Place of birth



Editor's Corner

Not long after my partner Stephanie announced that she was pregnant, I ran into a friend who was also expecting. She was a strong advocate for home births—this would be her third. Being somewhat enamored of de-medicalizing the birth experience, I asked her to have a chat with Stephanie.

 

It may have been a case of too much too soon. This was Steph’s first child, and she was 40 years old, and none of this had even been on her radar. While she did not feel comfortable with the home birth option, she did think it made sense to try a drug-free labor at a birthing center.

 

Of course, while birthing centers encourage you to write up a “birthing plan,” there are no guarantees as to what happens during the actual event. That’s part of the appeal of a more “hospital-oriented” process—there is a fairly standard and systematic procedure in place. My mom had five kids in the 1960s this way. There was no option to forego drugs. There were no pre-birth prep classes for mom and dad, and certainly no need for breastfeeding class. The baby was shuttled off to a nursery immediately, and it was fed formula from the get go.

 

My partner Stephanie and I had our baby in November at the Birthing Pavillion at Hudson Valley Hospital Center in Cortlandt. It was a relaxed, comfortable, low-key environment. Our friend Kate was our doula. Everything went according to plan—until it didn’t. When it came down to it, Stephanie seemed unable to push the baby out. There were tense moments for dad, when monitors showed the baby’s heart rate going way down. I could see how exhausted my partner was. The doctor and midwife had gone into strictly business mode.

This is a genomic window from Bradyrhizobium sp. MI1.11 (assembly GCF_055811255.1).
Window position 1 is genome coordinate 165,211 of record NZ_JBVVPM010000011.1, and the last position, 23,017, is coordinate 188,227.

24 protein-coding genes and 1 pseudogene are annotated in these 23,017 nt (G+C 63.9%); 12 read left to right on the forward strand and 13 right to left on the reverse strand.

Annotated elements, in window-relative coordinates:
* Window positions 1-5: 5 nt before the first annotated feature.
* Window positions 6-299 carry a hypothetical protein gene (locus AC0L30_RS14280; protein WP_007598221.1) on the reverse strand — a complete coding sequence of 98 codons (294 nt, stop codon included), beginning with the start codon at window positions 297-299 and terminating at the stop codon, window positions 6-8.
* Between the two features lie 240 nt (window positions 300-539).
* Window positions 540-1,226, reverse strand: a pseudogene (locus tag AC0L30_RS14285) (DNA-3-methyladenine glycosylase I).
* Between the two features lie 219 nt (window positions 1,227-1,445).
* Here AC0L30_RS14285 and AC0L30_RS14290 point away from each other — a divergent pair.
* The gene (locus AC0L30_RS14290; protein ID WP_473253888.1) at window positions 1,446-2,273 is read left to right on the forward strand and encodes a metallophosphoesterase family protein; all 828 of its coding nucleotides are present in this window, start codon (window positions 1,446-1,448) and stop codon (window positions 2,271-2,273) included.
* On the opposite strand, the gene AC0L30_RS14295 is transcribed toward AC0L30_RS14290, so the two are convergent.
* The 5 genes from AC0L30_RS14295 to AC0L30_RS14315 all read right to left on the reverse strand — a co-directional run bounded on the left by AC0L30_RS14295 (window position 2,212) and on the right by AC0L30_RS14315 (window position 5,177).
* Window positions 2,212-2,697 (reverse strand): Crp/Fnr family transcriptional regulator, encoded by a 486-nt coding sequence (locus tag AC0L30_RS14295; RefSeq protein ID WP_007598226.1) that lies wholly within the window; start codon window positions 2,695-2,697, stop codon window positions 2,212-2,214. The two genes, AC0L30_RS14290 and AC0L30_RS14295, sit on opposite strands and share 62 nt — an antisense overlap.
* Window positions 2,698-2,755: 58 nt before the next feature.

Finally, all hands on duty at the time were called into our room for one final chance to help deliver our baby boy before going to the Caesarean option. The operating room was on standby. A vacuum suction was employed several times, and the midwife climbed up onto the bed to help push the baby out. An episiotomy was performed. And our little guy finally started to emerge into the world. With his large, sloped head he looked like a purple baby gorilla to his stunned and exhausted dad.

 

It turned out that Mackinley Aden Roland, at 9 pounds 7 ounces, was about 2 pounds heavier than expected. There is no way to know how a home birth would have gone in this particular situation.

 

I still believe home birth can be the first choice for many parents, as long as mom is 100 percent behind it and has full confidence in all those involved. But as older, first-time parents, we felt more comfortable in a birthing center. In the end, the goal is the same: as safe and healthy a birth as possible for all.